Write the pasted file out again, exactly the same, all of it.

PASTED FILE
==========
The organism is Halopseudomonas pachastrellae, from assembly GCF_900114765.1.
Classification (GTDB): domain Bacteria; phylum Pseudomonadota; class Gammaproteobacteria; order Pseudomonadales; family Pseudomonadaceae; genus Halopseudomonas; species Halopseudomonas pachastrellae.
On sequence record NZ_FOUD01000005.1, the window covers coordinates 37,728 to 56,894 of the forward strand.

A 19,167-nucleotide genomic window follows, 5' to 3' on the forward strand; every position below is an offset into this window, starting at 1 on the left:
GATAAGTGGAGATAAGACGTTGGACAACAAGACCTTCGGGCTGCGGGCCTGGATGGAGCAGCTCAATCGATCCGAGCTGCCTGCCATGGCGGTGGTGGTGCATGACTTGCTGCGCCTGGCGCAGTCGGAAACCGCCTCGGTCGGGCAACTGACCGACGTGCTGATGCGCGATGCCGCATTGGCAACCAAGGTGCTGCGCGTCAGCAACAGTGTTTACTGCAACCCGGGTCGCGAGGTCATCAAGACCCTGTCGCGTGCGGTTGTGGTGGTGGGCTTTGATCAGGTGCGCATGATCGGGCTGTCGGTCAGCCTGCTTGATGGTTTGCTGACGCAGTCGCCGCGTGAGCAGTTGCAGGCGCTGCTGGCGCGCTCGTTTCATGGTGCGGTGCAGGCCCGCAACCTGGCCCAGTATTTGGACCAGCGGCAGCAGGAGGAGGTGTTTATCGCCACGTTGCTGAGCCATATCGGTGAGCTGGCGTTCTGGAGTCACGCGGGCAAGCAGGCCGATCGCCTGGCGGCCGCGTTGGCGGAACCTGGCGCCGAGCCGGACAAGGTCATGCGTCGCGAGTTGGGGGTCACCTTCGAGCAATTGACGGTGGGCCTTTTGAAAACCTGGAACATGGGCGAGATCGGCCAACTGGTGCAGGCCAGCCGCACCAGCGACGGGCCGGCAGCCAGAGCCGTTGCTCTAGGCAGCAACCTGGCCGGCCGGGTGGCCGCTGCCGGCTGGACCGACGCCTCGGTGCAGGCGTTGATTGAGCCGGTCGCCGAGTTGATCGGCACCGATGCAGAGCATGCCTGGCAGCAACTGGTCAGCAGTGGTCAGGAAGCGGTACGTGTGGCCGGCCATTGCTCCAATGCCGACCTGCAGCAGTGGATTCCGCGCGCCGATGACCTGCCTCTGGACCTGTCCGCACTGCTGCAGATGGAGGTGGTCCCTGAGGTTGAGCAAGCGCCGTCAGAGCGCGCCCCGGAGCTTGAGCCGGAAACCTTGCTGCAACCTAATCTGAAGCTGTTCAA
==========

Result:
The organism is Halopseudomonas pachastrellae, from assembly GCF_900114765.1.
Classification (GTDB): domain Bacteria; phylum Pseudomonadota; class Gammaproteobacteria; order Pseudomonadales; family Pseudomonadaceae; genus Halopseudomonas; species Halopseudomonas pachastrellae.
On sequence record NZ_FOUD01000005.1, the window covers coordinates 37,728 to 56,894 of the forward strand.

A 19,167-nucleotide genomic window follows, 5' to 3' on the forward strand; every position below is an offset into this window, starting at 1 on the left:
GATAAGTGGAGATAAGACGTTGGACAACAAGACCTTCGGGCTGCGGGCCTGGATGGAGCAGCTCAATCGATCCGAGCTGCCTGCCATGGCGGTGGTGGTGCATGACTTGCTGCGCCTGGCGCAGTCGGAAACCGCCTCGGTCGGGCAACTGACCGACGTGCTGATGCGCGATGCCGCATTGGCAACCAAGGTGCTGCGCGTCAGCAACAGTGTTTACTGCAACCCGGGTCGCGAGGTCATCAAGACCCTGTCGCGTGCGGTTGTGGTGGTGGGCTTTGATCAGGTGCGCATGATCGGGCTGTCGGTCAGCCTGCTTGATGGTTTGCTGACGCAGTCGCCGCGTGAGCAGTTGCAGGCGCTGCTGGCGCGCTCGTTTCATGGTGCGGTGCAGGCCCGCAACCTGGCCCAGTATTTGGACCAGCGGCAGCAGGAGGAGGTGTTTATCGCCACGTTGCTGAGCCATATCGGTGAGCTGGCGTTCTGGAGTCACGCGGGCAAGCAGGCCGATCGCCTGGCGGCCGCGTTGGCGGAACCTGGCGCCGAGCCGGACAAGGTCATGCGTCGCGAGTTGGGGGTCACCTTCGAGCAATTGACGGTGGGCCTTTTGAAAACCTGGAACATGGGCGAGATCGGCCAACTGGTGCAGGCCAGCCGCACCAGCGACGGGCCGGCAGCCAGAGCCGTTGCTCTAGGCAGCAACCTGGCCGGCCGGGTGGCCGCTGCCGGCTGGACCGACGCCTCGGTGCAGGCGTTGATTGAGCCGGTCGCCGAGTTGATCGGCACCGATGCAGAGCATGCCTGGCAGCAACTGGTCAGCAGTGGTCAGGAAGCGGTACGTGTGGCCGGCCATTGCTCCAATGCCGACCTGCAGCAGTGGATTCCGCGCGCCGATGACCTGCCTCTGGACCTGTCCGCACTGCTGCAGATGGAGGTGGTCCCTGAGGTTGAGCAAGCGCCGTCAGAGCGCGCCCCGGAGCTTGAGCCGGAAACCTTGCTGCAACCTAATCTGAAGCTGTTCAA